Today we will consider the Maine blueberry and the coastal climate that ensures its survival.

It is fitting that we do so. For the past month, the sun has been setting a little later, another bitter cold winter is well on its way, and big signs advertising blueberries have cropped on every major highway.

Even if you don’t like blueberries, you might have heard that people who ate blueberries three times a week had a lower risk of heart attack than folks who didn’t eat them at all.

This is probably because anyone who can afford to pay $4 for a quart of blueberries is in a comfortable socioeconomic group, and people with money to burn habitually outlive everyone else anyway.

I started raking blueberries way back when. Truman was president when a few of us were bused from St. George up to mountainous West Rockport, where wild blueberries still grow.

After only two hours, I dropped my rake in the basket and walked home. To employ the vernacular of the time, “That was all she wrote.” At only 12 years of age, I discovered that I could not bend my back and work in the sun like your kid can today.

Nowadays, the only problem in raking my own blueberries is getting across the road – without getting run down by a summercater who got held up at Red’s Eats, but is still hoping to make the 10:30 boat to Monhegan.

One morning, two young guests from California wanted to see me rake the fabled Maine blueberry. She, an intellectual-property lawyer, and he, a hand surgeon who was perfecting his skills in Boston, knew nothing of lobsters, blueberries or ticks. They followed me across the road.

For the first time, I felt secure raking berries only 20 feet from a high-speed road. I knew that should I be run down, I had two friends who could bind my wounds and then sue.

If you’ve ever raised blueberries, you know that they must be picked quickly. There is only a small window in which to get them before the crows and turkeys do. And even without birds, blueberries quickly wizzle up or are taken out by frost. Some say that the only difference between August and November on the Maine coast is the number of tourists who sign up for the Puffin Cruise.

Last year, Maine humorist Gary Crocker gave me a hand-held blueberry winnower. He said he found it tucked away in an ancient barn that had belonged to one of his wife’s ancestors. Because it works, I don’t really care where he got it.

The hand-held blueberry winnower, which I had never even heard of, is a wooden frame 9 inches wide and 32 inches long with a piece of screen nailed on the bottom.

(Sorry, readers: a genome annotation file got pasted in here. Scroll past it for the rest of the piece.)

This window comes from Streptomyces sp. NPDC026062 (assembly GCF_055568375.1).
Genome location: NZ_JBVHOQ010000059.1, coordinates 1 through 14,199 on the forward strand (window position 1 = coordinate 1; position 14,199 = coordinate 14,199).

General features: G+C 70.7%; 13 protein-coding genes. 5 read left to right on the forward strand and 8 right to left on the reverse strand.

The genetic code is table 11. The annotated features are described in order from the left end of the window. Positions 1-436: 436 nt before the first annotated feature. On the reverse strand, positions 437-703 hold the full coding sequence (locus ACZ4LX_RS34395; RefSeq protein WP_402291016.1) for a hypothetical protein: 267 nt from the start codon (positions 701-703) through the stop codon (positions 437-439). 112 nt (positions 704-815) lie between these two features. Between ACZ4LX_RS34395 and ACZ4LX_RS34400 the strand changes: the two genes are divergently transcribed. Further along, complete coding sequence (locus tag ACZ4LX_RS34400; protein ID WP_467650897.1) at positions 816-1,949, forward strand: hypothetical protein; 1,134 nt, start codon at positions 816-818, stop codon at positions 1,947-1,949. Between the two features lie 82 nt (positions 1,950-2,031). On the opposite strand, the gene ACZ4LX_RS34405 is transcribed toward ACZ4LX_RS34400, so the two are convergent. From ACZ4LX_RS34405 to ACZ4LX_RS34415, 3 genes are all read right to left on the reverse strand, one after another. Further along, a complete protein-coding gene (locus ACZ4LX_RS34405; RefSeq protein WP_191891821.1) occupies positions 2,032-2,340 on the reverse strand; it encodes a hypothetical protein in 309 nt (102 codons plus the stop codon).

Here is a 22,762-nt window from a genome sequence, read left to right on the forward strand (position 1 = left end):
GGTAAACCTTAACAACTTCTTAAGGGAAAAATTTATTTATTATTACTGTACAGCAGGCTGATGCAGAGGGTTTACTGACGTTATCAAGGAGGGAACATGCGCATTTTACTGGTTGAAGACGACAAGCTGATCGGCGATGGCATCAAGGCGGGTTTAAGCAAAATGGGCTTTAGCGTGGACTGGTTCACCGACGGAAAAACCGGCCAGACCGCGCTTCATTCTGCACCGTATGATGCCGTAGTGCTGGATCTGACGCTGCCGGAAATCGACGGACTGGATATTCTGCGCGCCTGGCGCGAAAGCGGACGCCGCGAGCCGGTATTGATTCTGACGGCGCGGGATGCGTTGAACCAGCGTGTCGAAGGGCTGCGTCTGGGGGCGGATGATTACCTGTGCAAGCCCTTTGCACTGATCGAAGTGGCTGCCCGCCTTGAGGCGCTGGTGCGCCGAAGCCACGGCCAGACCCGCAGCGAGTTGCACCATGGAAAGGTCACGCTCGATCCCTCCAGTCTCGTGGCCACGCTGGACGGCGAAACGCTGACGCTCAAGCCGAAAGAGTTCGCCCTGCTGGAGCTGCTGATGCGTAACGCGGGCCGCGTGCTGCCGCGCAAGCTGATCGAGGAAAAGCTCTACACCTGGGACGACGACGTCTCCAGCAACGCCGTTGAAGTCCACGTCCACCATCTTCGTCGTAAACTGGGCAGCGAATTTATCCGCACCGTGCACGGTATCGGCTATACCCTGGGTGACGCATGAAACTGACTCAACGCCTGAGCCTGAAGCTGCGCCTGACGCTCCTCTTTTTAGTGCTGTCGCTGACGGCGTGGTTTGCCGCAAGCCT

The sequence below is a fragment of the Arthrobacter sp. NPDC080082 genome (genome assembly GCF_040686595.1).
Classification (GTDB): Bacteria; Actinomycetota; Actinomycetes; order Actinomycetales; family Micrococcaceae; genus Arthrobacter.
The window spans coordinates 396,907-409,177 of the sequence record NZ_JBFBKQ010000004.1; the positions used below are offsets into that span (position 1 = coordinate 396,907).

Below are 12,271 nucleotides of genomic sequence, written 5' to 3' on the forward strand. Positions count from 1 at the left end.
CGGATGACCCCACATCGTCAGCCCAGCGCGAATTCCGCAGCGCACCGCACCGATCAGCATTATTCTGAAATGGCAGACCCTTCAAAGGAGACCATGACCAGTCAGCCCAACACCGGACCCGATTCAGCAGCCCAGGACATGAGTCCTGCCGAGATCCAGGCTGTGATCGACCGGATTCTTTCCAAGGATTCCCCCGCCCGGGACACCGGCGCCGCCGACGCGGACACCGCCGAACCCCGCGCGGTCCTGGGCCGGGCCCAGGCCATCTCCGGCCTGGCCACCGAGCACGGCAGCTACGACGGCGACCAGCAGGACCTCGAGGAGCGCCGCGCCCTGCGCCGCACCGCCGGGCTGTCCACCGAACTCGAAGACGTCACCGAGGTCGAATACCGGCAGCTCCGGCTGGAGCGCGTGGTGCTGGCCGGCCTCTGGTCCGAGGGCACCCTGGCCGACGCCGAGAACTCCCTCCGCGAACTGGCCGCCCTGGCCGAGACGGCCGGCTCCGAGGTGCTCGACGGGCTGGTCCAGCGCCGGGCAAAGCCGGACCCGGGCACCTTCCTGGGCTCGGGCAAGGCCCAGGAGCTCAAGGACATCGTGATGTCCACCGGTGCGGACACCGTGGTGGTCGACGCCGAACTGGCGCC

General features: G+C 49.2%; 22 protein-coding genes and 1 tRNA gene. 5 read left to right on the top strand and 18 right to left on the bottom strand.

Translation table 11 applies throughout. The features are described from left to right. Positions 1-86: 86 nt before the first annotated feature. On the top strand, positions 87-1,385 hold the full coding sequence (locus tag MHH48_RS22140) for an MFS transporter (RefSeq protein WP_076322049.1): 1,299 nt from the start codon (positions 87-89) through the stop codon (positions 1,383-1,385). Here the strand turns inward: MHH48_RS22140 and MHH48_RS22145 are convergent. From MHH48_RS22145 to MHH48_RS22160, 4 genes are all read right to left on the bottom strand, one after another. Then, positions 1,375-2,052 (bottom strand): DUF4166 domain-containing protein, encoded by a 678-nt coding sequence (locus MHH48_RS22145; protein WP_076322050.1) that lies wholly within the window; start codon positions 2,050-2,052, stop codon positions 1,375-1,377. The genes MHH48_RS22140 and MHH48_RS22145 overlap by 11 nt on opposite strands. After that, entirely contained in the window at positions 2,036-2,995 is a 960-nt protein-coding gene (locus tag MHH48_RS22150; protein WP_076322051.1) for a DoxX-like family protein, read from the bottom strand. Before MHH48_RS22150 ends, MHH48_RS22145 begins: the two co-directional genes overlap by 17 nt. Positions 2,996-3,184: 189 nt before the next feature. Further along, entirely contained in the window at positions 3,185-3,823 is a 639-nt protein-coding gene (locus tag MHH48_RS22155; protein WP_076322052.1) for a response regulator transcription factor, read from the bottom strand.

After using it for two seasons, I accidentally discovered that by rolling the rake from side to side, only berries would roll out of the fork, pre-winnowing them before they hit the winnowing screen.

Occasional leaves or white berries can be flipped off the winnower as soon as they appear, with an adroit maneuver of the left wrist.

Gary has saved us hours of picking over blueberries on the dining room table.

My brother, who lives nearby, has a huge antique blueberry winnowing machine. For a while, it was on exhibition in the Finnish museum in South Thomaston, so I got out of the habit of using it. And now I’m no longer strong enough to drag it out of his barn.

An old Maine man knows better than to dilly-dally around – whether it’s getting in his blueberries or pumpkins – because winter never really comes to the coast of Maine; it’s as if it’s always here.

Maine has a climate all its own, so what plays in Peoria does not play here.

For example, the newspapers are full of stories about dogs that perished in an unattended car in August.

I would be the last person to leave my pet in an unattended car. Most of them unusually dress out at over 900 pounds.

Leaving a pet in the car on an afternoon in August can happen to the best of us, however. Suppose that a lobster catcher, who goes into Linda Bean’s Port Clyde General Store to pick up a case of beer and some Rolaids, has a medical emergency and is carted off to the hospital. Because he isn’t talking, no one knows that his faithful dog, little “Spydee Deah,” is quietly sleeping on the back seat of his car right next to the Monhegan boat dock.

The dog would have probably survived in or out of the car. But his ordeal was certainly mitigated by the fact that his owner left the car’s heater running.

The humble Farmer can be heard Friday nights at 7 on WHPW (97.3 FM) and visited at his website:

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